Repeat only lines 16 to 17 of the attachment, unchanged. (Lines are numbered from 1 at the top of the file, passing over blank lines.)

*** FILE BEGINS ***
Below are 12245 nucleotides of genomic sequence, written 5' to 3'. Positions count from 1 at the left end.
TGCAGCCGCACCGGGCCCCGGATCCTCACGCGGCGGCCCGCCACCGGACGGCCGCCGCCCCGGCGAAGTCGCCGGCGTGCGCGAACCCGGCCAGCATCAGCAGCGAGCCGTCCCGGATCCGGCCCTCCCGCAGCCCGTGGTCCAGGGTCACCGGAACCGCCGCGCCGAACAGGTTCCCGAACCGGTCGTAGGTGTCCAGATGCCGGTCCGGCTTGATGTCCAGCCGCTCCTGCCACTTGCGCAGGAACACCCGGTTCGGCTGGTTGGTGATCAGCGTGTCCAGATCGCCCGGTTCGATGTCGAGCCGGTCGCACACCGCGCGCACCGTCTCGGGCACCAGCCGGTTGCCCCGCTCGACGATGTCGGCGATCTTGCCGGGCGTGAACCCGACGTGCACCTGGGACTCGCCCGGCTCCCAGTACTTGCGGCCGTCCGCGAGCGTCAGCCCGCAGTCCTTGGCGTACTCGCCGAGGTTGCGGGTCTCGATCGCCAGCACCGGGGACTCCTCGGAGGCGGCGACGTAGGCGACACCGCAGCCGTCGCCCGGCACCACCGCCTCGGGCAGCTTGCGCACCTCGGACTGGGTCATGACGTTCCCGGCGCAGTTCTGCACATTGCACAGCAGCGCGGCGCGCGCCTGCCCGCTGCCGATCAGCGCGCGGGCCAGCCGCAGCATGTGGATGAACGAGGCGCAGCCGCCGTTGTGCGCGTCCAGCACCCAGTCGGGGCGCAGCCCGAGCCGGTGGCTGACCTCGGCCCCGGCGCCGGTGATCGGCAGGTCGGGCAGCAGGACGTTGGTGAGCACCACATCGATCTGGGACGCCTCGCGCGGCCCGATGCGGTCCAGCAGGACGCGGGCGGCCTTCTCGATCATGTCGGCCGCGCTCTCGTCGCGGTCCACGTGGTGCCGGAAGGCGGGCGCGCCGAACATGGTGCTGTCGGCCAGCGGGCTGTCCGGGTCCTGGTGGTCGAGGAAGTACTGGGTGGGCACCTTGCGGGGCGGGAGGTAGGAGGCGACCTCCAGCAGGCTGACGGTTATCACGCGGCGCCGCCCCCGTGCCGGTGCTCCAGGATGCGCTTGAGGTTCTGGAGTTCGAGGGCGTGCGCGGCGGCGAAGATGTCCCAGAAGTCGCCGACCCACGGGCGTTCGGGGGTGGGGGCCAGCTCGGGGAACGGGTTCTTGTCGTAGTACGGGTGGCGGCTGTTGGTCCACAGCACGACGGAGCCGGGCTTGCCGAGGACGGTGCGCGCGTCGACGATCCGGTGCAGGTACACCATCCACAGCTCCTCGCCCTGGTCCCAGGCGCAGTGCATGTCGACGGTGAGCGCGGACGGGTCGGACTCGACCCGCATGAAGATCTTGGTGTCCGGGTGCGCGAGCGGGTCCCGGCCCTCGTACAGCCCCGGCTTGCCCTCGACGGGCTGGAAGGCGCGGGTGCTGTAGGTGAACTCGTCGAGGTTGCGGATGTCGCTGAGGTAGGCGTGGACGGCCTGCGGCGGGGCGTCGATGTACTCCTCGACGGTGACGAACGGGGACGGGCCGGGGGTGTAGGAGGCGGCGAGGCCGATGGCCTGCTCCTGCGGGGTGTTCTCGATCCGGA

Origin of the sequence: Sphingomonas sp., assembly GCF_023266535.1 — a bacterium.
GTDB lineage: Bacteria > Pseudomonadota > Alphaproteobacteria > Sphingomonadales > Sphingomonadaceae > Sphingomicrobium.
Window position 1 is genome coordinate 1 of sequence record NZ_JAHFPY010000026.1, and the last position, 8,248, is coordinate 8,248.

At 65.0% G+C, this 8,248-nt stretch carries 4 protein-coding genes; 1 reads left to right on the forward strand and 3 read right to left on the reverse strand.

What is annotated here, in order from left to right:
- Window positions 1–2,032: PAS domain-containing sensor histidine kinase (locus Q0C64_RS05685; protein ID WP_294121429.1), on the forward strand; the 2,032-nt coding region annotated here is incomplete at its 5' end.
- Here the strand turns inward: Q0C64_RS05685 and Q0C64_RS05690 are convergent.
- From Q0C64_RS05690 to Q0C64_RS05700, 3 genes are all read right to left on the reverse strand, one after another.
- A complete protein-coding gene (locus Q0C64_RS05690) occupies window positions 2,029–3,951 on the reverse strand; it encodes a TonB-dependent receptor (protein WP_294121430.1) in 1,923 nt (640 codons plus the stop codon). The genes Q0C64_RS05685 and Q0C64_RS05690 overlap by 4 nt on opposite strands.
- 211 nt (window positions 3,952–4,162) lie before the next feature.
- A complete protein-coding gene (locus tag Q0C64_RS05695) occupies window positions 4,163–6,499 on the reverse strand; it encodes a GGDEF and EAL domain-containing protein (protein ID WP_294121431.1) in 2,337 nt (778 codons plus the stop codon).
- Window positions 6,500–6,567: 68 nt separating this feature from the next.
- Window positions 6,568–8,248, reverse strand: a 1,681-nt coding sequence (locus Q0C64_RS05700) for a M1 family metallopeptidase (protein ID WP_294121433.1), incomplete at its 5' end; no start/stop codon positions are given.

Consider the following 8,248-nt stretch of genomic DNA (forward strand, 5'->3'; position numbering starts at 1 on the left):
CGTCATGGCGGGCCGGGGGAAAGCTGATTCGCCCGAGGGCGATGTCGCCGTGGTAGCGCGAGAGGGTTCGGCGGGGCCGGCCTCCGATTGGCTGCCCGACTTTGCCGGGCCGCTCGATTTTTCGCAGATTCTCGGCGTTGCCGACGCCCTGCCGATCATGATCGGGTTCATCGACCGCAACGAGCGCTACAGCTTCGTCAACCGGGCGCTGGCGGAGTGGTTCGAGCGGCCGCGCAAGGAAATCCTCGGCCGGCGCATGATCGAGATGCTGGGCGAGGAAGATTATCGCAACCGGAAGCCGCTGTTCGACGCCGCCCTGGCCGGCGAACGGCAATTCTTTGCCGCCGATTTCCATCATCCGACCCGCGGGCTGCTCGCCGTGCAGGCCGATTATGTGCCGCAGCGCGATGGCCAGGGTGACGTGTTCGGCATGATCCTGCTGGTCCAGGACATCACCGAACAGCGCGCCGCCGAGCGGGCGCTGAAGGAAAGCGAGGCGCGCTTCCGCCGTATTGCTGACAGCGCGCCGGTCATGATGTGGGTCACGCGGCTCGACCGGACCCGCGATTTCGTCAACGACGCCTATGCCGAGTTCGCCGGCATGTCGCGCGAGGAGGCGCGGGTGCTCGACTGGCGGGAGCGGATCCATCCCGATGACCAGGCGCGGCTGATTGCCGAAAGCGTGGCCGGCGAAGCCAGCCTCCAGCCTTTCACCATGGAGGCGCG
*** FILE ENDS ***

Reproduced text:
Consider the following 8,248-nt stretch of genomic DNA (forward strand, 5'->3'; position numbering starts at 1 on the left):
CGTCATGGCGGGCCGGGGGAAAGCTGATTCGCCCGAGGGCGATGTCGCCGTGGTAGCGCGAGAGGGTTCGGCGGGGCCGGCCTCCGATTGGCTGCCCGACTTTGCCGGGCCGCTCGATTTTTCGCAGATTCTCGGCGTTGCCGACGCCCTGCCGATCATGATCGGGTTCATCGACCGCAACGAGCGCTACAGCTTCGTCAACCGGGCGCTGGCGGAGTGGTTCGAGCGGCCGCGCAAGGAAATCCTCGGCCGGCGCATGATCGAGATGCTGGGCGAGGAAGATTATCGCAACCGGAAGCCGCTGTTCGACGCCGCCCTGGCCGGCGAACGGCAATTCTTTGCCGCCGATTTCCATCATCCGACCCGCGGGCTGCTCGCCGTGCAGGCCGATTATGTGCCGCAGCGCGATGGCCAGGGTGACGTGTTCGGCATGATCCTGCTGGTCCAGGACATCACCGAACAGCGCGCCGCCGAGCGGGCGCTGAAGGAAAGCGAGGCGCGCTTCCGCCGTATTGCTGACAGCGCGCCGGTCATGATGTGGGTCACGCGGCTCGACCGGACCCGCGATTTCGTCAACGACGCCTATGCCGAGTTCGCCGGCATGTCGCGCGAGGAGGCGCGGGTGCTCGACTGGCGGGAGCGGATCCATCCCGATGACCAGGCGCGGCTGATTGCCGAAAGCGTGGCCGGCGAAGCCAGCCTCCAGCCTTTCACCATGGAGGCGCG